Figure 1: (a) Experimental model, (b) Test Apparatus and (c) Numerical model

2.2 Design Procedure of Visco-re-centring EDB's

The performance objective considered in the design was to prevent damage to frame members. It has been pursued establishing a threshold value of the maximum inter-storey drift (Amax) that does not exceed the limit of the yield inter-storey drift (Ay) of the frame, then supposing the framed structure responding within its elastic range (Amax<Ay) during the shaking table tests.

The procedure considered to design the visco-re-centring EDB's in this experimental application aims to calibrate the fundamental parameters of SMA+VD devices (strength Ffs1, stiffness K0, re-centring parameter p and post-yield hardening ratio a, - Fig 2b) starting from an equivalent Hysteretic Damper (HD) designed for the same performance objective (characterized by a strength FEP, stiffness K0, ductile capability / and post-yield hardening ratio a, see - Fig. 2a).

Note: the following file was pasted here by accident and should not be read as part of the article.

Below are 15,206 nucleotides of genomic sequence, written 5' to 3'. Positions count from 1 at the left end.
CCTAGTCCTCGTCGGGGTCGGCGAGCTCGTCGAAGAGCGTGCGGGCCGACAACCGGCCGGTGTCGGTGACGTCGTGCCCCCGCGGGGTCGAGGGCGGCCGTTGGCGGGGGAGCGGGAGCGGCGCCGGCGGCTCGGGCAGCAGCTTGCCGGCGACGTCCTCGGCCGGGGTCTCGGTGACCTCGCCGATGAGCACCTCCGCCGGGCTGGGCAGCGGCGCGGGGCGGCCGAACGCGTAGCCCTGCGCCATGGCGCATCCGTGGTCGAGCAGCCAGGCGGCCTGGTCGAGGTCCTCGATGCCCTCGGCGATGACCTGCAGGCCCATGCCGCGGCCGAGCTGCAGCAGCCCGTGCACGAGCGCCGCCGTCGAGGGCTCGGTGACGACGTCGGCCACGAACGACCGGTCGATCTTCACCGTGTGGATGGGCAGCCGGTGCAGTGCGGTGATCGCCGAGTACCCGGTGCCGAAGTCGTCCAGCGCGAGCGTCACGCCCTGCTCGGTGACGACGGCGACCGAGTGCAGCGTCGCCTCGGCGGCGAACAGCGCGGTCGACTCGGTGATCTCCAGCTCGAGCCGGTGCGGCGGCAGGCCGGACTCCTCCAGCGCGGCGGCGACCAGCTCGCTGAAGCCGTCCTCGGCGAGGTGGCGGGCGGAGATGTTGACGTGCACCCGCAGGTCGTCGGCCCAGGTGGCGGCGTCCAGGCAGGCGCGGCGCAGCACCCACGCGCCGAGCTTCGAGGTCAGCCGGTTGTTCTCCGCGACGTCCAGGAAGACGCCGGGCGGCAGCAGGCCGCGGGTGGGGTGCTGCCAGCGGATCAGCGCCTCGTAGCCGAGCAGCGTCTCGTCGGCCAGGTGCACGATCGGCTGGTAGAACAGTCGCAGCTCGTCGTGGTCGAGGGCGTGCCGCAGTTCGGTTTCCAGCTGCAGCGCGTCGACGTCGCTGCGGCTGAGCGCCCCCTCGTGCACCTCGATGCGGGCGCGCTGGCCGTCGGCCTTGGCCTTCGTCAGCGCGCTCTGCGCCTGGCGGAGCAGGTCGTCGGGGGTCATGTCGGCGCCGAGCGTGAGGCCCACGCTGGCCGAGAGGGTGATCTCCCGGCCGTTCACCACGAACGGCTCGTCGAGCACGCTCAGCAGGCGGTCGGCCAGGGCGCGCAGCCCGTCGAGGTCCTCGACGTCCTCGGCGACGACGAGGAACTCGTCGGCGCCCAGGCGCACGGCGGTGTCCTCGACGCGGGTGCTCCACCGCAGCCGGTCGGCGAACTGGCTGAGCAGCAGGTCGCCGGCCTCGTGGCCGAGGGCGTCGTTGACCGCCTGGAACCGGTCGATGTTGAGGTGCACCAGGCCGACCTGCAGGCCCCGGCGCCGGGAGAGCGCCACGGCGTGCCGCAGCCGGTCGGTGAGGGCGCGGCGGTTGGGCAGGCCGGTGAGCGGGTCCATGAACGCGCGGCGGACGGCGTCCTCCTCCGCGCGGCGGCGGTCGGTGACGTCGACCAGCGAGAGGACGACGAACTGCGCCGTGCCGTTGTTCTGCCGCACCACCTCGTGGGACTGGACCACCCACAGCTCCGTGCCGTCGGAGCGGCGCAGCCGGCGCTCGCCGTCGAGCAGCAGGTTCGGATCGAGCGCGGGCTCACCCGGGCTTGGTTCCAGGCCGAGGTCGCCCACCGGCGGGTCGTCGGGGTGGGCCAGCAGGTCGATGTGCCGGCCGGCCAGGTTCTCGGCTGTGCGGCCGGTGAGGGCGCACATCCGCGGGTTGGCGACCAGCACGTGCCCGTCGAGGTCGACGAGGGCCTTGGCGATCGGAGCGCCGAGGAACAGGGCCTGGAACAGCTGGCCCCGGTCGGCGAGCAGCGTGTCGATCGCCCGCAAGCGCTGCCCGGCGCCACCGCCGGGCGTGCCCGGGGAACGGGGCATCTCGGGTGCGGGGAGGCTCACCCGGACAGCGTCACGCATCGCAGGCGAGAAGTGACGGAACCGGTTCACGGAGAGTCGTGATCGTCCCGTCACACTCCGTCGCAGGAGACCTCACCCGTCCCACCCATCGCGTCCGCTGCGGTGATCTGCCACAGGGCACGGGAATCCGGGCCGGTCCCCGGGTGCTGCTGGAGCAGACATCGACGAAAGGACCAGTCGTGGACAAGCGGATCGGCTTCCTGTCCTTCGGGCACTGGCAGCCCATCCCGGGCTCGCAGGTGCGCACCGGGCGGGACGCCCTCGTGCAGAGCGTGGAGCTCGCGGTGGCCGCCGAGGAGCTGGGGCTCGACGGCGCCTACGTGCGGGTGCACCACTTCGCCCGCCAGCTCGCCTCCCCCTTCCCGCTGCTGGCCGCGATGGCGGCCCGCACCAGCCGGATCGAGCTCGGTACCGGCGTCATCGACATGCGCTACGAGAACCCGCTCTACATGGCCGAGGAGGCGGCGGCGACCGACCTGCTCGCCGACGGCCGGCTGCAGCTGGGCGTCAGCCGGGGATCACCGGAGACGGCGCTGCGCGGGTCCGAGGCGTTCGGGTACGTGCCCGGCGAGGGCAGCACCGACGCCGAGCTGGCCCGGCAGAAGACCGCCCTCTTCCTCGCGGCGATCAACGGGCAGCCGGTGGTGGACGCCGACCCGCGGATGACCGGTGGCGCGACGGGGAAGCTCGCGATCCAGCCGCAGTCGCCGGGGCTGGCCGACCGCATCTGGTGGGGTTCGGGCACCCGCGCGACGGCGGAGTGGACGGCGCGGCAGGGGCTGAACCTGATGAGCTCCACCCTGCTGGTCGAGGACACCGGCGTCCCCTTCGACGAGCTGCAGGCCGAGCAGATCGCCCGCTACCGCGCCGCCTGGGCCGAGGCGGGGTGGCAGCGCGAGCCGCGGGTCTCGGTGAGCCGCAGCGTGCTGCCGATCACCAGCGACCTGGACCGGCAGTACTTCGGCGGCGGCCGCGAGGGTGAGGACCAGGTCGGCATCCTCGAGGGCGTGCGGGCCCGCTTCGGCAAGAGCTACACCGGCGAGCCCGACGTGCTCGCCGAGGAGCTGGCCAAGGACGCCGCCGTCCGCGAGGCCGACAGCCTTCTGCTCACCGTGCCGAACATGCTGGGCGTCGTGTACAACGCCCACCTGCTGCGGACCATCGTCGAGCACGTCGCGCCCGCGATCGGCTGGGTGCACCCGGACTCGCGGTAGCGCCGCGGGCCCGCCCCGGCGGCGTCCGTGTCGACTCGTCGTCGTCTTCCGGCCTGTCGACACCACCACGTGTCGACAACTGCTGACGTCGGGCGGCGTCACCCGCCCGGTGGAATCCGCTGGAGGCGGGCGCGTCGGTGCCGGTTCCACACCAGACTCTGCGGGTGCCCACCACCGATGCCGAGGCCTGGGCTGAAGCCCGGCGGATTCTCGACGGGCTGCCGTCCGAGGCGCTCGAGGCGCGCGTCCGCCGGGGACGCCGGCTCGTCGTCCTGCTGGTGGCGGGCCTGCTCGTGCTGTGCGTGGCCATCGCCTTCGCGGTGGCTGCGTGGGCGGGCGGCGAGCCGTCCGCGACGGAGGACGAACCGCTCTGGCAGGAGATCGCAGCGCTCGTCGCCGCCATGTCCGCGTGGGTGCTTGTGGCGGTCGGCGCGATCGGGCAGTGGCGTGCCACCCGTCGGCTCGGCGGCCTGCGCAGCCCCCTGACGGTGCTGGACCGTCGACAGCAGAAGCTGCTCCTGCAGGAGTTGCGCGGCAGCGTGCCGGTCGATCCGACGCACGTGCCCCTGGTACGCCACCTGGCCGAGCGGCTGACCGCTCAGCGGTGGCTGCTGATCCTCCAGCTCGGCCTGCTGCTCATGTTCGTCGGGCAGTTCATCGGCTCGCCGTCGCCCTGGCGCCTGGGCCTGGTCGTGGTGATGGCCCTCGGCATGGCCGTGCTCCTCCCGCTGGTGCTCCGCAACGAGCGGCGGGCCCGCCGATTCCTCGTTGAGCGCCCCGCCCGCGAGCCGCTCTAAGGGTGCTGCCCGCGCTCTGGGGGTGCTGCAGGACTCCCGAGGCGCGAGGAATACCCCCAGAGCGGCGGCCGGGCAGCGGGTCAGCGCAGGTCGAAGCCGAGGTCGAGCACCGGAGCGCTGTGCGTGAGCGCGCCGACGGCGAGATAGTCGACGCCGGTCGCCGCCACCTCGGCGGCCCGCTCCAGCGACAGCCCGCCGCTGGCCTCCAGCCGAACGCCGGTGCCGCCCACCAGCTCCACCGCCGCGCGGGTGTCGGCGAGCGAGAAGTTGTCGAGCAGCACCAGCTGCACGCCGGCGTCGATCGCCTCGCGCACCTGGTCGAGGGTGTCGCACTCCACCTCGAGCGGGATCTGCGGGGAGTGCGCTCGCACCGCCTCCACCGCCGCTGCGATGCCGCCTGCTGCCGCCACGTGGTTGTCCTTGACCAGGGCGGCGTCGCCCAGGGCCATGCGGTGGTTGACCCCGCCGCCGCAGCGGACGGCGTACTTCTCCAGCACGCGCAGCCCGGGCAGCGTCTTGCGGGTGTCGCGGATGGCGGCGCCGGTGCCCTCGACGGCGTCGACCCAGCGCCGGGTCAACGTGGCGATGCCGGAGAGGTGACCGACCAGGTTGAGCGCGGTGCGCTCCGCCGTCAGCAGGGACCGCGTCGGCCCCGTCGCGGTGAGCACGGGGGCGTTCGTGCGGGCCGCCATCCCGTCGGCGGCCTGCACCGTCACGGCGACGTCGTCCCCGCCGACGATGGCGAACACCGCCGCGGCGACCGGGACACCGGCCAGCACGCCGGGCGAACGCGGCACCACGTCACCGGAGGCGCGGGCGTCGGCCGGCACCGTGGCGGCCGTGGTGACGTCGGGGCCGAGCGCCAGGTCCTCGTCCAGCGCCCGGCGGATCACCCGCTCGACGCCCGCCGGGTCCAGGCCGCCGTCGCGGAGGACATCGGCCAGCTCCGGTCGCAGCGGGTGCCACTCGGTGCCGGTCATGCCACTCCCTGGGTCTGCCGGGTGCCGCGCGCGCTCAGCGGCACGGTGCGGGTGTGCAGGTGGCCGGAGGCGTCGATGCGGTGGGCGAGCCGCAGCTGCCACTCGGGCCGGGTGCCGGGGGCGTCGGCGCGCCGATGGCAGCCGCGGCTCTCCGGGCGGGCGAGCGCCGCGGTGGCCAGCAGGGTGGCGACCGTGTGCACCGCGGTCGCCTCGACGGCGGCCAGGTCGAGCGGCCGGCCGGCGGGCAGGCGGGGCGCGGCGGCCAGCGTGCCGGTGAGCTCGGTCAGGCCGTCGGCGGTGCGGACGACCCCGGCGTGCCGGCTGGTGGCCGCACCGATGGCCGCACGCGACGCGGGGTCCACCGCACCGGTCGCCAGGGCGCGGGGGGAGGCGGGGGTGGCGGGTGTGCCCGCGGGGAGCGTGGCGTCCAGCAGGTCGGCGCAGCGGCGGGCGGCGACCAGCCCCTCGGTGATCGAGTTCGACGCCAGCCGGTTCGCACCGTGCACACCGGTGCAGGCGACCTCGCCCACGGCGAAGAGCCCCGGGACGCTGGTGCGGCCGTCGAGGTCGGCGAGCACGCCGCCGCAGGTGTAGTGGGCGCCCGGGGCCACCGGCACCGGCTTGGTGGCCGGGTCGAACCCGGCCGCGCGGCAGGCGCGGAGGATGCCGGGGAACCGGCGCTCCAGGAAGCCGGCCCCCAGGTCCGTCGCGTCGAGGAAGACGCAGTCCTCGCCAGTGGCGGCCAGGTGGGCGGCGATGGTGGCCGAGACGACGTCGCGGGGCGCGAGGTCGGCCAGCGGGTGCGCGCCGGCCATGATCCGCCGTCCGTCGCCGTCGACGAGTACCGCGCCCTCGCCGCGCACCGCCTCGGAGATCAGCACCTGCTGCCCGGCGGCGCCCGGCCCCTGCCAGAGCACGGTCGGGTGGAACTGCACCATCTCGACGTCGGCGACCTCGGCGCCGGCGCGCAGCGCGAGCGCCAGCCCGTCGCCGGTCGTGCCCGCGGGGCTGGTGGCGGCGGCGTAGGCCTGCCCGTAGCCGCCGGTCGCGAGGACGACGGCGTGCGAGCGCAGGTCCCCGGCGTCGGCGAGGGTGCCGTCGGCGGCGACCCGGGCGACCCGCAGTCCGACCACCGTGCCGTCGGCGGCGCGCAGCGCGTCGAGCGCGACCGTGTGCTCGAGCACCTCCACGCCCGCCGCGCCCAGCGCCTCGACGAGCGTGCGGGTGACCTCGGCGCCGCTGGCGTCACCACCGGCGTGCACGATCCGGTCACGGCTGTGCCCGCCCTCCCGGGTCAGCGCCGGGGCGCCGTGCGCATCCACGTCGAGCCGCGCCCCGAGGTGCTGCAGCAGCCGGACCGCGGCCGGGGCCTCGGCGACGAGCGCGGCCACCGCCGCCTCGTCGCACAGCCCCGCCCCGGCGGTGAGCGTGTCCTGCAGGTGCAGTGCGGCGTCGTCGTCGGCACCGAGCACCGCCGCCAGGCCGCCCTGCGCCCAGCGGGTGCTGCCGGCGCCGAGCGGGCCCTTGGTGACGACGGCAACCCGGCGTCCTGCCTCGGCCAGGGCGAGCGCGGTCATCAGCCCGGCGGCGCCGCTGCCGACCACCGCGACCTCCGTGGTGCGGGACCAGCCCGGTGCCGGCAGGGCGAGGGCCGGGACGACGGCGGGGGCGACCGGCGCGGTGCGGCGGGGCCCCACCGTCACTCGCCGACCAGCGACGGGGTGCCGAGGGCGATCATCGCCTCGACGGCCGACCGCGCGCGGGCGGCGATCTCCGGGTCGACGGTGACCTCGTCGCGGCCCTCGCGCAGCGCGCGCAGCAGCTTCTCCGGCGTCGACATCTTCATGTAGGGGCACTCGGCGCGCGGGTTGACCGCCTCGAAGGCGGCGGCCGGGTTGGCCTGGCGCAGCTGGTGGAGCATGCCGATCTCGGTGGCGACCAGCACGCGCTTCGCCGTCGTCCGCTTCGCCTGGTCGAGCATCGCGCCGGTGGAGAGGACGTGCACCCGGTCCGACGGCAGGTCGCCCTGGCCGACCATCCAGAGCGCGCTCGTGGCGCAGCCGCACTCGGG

fEp(x) =

Fep(x)

fFs(x)

Ffs(x) = Ko

(a) (b)

Figure 2: Equivalent models of (a) Elasto-Plastic (EP) and (b) Flag-Shaped (FS)

The behavior factor of Flag-Shaped models (Fig. 2b) strongly depends on their strength ratio p (Ponzo et al. 2008b), defined as ratio between the force amplitude of the elasto-plastic cycle and the activation force of the system:

FFS,l(xFS,y ) FFS,2(xFS,y )

FFS ,1( xFS, y )

where: Ffs1 and FfS2 are the force levels of the FS model at the "yield" displacement xFS,y in loading and unloading condition, respectively. The p-parameter accounts for the re-centering and energy dissipating capabilities of the device. It ranges from 0 (Bilinear elastic behavior) to 2 (Elasto-plastic behaviour).

According to previous studies, the behavior factor qEPP(T, /) of an hysteretic elasto-perfectly plastic (EPP) models is a function of structural period (T) and target ductility (/). The analytical law proposed by Newmark and Hall (Newmark and Hall, 1973) can be expressed by the equation (1).

qEPP =

t = Tg

T > TC

where ju is the ratio between the maximum displacement attained in the structure during an earthquake and its yield displacement; Tg is the characteristic period of the considered ground motions (i.e. the period associated to the peak spectral acceleration, approximately equal to 0.2 sec in the case under consideration) and TC is the period associated to the transition from the constant acceleration to the constant velocity branch of the spectrum (equal to 0.5sec for soil type B). The q-factor varies linearly between 0 and Tg, as well as between Tg and TC.